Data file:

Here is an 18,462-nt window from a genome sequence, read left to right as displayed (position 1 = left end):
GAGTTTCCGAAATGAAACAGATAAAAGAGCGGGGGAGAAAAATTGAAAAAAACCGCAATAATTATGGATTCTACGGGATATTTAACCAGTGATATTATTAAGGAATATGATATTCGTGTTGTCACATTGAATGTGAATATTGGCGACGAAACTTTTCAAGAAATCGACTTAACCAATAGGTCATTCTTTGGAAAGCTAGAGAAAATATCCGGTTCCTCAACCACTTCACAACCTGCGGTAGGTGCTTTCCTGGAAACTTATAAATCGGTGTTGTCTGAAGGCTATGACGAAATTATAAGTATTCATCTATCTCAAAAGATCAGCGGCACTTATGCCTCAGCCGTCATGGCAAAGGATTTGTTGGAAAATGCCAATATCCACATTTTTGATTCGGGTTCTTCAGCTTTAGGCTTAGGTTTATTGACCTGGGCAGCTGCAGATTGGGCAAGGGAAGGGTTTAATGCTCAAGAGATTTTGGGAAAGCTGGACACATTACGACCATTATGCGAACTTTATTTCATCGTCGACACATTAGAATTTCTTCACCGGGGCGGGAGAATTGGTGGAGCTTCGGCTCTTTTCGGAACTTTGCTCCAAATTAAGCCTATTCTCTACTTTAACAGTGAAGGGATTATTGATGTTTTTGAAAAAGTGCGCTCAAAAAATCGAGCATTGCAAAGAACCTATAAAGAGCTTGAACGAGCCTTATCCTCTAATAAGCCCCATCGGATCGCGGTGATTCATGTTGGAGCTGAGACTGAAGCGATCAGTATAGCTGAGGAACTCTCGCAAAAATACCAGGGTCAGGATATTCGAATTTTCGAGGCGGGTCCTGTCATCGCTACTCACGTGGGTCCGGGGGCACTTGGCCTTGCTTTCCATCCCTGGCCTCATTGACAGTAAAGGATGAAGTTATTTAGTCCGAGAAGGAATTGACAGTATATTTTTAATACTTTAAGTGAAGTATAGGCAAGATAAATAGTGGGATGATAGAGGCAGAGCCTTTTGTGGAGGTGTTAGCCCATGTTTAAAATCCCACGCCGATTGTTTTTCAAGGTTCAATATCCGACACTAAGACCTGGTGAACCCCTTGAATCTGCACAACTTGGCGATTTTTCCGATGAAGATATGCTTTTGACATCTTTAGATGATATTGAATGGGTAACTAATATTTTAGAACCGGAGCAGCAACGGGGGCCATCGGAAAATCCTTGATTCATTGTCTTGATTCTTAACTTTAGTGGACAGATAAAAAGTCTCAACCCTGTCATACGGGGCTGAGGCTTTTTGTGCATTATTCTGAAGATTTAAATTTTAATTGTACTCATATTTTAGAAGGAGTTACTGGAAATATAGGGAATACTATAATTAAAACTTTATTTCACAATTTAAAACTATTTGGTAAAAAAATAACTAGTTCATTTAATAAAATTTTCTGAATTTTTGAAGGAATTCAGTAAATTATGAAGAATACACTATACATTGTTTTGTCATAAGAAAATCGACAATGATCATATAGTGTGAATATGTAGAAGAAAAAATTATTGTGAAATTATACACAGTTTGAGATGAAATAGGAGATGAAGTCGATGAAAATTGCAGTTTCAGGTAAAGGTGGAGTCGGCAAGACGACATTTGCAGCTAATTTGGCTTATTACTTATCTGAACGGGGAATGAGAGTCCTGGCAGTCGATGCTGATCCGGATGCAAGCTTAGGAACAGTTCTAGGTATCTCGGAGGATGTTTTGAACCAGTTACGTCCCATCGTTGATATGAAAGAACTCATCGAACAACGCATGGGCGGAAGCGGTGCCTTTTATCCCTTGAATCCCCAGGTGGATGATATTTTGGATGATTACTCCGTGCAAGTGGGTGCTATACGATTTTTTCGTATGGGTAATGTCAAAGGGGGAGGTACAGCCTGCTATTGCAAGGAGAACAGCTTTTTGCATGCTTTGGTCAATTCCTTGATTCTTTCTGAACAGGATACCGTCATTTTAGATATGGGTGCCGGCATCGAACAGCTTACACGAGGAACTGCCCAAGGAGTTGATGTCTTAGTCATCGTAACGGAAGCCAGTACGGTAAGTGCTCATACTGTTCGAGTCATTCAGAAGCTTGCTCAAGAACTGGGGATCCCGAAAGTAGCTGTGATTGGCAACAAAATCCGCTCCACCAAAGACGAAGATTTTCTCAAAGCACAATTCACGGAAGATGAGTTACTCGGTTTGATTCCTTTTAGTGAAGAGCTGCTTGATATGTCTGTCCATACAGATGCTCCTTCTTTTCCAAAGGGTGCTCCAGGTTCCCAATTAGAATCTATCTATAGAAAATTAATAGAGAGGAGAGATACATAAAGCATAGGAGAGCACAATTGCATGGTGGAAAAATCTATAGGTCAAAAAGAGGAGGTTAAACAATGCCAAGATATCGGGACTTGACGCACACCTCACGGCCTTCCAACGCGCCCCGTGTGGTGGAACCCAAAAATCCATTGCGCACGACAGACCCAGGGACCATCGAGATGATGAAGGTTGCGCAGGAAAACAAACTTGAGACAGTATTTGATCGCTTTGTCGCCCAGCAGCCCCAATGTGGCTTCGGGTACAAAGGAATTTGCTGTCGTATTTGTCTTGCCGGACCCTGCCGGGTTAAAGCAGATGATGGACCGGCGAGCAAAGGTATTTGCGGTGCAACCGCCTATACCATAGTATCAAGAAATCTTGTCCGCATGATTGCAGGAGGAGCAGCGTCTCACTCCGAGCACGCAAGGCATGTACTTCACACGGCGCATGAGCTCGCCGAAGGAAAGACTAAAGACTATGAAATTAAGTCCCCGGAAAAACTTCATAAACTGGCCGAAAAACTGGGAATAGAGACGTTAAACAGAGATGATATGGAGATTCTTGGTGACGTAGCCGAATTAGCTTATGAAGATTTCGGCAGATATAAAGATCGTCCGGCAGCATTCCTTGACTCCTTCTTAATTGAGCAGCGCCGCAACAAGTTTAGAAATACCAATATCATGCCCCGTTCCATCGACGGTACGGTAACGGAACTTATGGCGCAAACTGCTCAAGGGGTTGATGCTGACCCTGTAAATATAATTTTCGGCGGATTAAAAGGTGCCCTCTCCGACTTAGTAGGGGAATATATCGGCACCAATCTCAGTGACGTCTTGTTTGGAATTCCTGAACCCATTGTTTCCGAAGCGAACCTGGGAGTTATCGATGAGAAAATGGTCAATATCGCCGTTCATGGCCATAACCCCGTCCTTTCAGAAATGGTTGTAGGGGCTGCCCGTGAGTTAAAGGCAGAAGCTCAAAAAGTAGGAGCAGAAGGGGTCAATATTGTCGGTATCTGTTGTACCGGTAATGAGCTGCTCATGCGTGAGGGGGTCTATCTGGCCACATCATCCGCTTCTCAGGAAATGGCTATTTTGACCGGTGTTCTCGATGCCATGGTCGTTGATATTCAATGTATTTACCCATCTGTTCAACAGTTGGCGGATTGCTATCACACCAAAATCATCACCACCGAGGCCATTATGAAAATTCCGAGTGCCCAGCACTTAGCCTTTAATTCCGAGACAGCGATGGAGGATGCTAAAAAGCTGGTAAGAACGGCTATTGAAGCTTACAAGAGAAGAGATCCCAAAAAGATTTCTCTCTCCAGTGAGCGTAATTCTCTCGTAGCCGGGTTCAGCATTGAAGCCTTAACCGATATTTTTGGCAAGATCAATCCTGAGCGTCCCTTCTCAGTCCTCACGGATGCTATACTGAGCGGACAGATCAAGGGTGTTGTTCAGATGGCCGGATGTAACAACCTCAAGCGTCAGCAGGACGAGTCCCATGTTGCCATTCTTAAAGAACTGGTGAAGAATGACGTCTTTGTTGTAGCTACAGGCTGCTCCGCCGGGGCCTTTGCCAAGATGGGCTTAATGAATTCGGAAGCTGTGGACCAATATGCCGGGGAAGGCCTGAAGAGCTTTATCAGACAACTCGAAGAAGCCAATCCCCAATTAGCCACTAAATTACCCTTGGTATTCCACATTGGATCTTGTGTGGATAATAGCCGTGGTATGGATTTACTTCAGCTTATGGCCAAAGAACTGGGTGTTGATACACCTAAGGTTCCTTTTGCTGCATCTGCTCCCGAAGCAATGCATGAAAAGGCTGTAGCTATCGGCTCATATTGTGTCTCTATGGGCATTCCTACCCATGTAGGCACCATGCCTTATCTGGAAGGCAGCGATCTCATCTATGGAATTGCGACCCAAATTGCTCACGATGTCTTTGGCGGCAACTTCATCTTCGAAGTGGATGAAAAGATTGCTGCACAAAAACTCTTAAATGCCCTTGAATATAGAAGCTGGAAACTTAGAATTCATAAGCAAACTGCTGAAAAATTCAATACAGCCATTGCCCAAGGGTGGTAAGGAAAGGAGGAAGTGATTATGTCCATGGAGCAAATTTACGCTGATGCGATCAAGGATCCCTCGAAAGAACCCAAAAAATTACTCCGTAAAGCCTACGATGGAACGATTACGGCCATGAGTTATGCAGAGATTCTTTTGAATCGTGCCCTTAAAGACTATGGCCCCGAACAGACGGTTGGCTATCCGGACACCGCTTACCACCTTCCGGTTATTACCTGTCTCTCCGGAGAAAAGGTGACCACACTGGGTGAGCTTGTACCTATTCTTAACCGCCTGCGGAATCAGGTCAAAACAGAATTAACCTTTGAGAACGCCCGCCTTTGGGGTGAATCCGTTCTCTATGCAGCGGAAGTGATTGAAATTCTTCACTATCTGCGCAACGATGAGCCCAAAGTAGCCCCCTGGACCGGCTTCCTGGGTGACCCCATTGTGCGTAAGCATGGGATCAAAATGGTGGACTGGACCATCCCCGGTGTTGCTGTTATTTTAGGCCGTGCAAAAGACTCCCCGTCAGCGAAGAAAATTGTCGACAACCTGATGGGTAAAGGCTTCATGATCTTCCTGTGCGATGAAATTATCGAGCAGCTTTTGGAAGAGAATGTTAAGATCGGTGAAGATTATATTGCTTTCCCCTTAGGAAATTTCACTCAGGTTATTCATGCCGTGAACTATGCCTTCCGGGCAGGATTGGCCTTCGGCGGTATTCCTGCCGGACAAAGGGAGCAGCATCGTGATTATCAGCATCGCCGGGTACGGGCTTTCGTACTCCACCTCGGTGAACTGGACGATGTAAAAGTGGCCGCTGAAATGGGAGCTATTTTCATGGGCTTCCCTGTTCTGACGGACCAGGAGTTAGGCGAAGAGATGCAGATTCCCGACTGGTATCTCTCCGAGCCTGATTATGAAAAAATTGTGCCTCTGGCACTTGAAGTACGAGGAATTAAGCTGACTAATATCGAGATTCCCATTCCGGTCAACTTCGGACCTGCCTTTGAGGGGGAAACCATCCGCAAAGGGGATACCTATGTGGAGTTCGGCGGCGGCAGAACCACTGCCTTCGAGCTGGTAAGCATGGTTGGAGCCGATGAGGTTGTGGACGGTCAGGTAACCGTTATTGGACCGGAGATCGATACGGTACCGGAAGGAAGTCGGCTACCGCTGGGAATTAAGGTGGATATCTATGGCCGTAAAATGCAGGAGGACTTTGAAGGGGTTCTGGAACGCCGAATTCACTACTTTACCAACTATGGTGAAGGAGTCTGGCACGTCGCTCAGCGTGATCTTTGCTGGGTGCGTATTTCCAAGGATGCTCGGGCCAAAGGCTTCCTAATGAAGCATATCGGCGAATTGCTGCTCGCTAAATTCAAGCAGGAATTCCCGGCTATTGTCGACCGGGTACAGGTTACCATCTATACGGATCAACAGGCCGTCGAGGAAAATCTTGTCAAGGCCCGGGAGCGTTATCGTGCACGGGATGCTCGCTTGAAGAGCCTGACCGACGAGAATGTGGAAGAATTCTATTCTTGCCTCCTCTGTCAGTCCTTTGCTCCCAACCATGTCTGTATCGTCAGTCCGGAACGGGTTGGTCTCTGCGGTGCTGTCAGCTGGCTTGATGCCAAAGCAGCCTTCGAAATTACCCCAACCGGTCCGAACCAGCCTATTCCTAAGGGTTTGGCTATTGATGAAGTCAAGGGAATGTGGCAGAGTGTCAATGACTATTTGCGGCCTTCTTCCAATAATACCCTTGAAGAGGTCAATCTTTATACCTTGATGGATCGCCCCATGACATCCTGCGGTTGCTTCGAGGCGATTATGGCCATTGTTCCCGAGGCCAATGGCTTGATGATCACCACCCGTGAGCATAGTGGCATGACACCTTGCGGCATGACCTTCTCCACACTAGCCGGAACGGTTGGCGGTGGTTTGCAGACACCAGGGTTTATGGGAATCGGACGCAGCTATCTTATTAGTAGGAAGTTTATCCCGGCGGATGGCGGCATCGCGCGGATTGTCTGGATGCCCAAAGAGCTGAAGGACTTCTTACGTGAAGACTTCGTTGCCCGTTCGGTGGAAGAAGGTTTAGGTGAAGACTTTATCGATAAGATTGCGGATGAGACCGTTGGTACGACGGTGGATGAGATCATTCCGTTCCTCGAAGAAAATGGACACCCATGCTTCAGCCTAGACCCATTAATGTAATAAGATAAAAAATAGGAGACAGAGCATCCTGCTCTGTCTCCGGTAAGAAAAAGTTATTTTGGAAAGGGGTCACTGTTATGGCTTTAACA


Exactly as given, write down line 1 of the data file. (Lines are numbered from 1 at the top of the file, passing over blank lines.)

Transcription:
Here is an 18,462-nt window from a genome sequence, read left to right as displayed (position 1 = left end):